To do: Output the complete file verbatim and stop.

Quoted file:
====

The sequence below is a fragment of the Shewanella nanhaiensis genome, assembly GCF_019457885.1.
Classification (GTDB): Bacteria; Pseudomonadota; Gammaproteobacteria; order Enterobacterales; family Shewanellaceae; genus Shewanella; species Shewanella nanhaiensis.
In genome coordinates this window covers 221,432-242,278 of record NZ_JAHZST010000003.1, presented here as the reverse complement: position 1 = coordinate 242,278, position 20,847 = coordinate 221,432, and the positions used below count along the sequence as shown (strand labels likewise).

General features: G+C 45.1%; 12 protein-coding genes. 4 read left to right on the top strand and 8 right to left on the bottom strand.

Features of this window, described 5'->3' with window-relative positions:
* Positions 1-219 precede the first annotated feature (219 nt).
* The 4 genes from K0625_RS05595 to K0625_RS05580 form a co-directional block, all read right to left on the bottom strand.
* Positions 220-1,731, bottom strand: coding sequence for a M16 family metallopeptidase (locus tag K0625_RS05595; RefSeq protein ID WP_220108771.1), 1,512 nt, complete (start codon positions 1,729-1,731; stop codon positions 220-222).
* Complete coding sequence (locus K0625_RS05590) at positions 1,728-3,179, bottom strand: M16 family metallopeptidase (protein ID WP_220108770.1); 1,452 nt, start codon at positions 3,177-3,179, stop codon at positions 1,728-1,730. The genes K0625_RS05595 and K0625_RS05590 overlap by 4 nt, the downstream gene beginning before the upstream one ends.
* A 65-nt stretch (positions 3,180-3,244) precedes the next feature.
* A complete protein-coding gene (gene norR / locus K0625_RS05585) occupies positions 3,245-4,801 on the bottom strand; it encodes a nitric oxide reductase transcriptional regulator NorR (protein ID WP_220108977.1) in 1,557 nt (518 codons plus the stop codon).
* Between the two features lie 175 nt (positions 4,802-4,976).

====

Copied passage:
The sequence below is a fragment of the Shewanella nanhaiensis genome, assembly GCF_019457885.1.
Classification (GTDB): Bacteria; Pseudomonadota; Gammaproteobacteria; order Enterobacterales; family Shewanellaceae; genus Shewanella; species Shewanella nanhaiensis.
In genome coordinates this window covers 221,432-242,278 of record NZ_JAHZST010000003.1, presented here as the reverse complement: position 1 = coordinate 242,278, position 20,847 = coordinate 221,432, and the positions used below count along the sequence as shown (strand labels likewise).

General features: G+C 45.1%; 12 protein-coding genes. 4 read left to right on the top strand and 8 right to left on the bottom strand.

Features of this window, described 5'->3' with window-relative positions:
* Positions 1-219 precede the first annotated feature (219 nt).
* The 4 genes from K0625_RS05595 to K0625_RS05580 form a co-directional block, all read right to left on the bottom strand.
* Positions 220-1,731, bottom strand: coding sequence for a M16 family metallopeptidase (locus tag K0625_RS05595; RefSeq protein ID WP_220108771.1), 1,512 nt, complete (start codon positions 1,729-1,731; stop codon positions 220-222).
* Complete coding sequence (locus K0625_RS05590) at positions 1,728-3,179, bottom strand: M16 family metallopeptidase (protein ID WP_220108770.1); 1,452 nt, start codon at positions 3,177-3,179, stop codon at positions 1,728-1,730. The genes K0625_RS05595 and K0625_RS05590 overlap by 4 nt, the downstream gene beginning before the upstream one ends.
* A 65-nt stretch (positions 3,180-3,244) precedes the next feature.
* A complete protein-coding gene (gene norR / locus K0625_RS05585) occupies positions 3,245-4,801 on the bottom strand; it encodes a nitric oxide reductase transcriptional regulator NorR (protein ID WP_220108977.1) in 1,557 nt (518 codons plus the stop codon).
* Between the two features lie 175 nt (positions 4,802-4,976).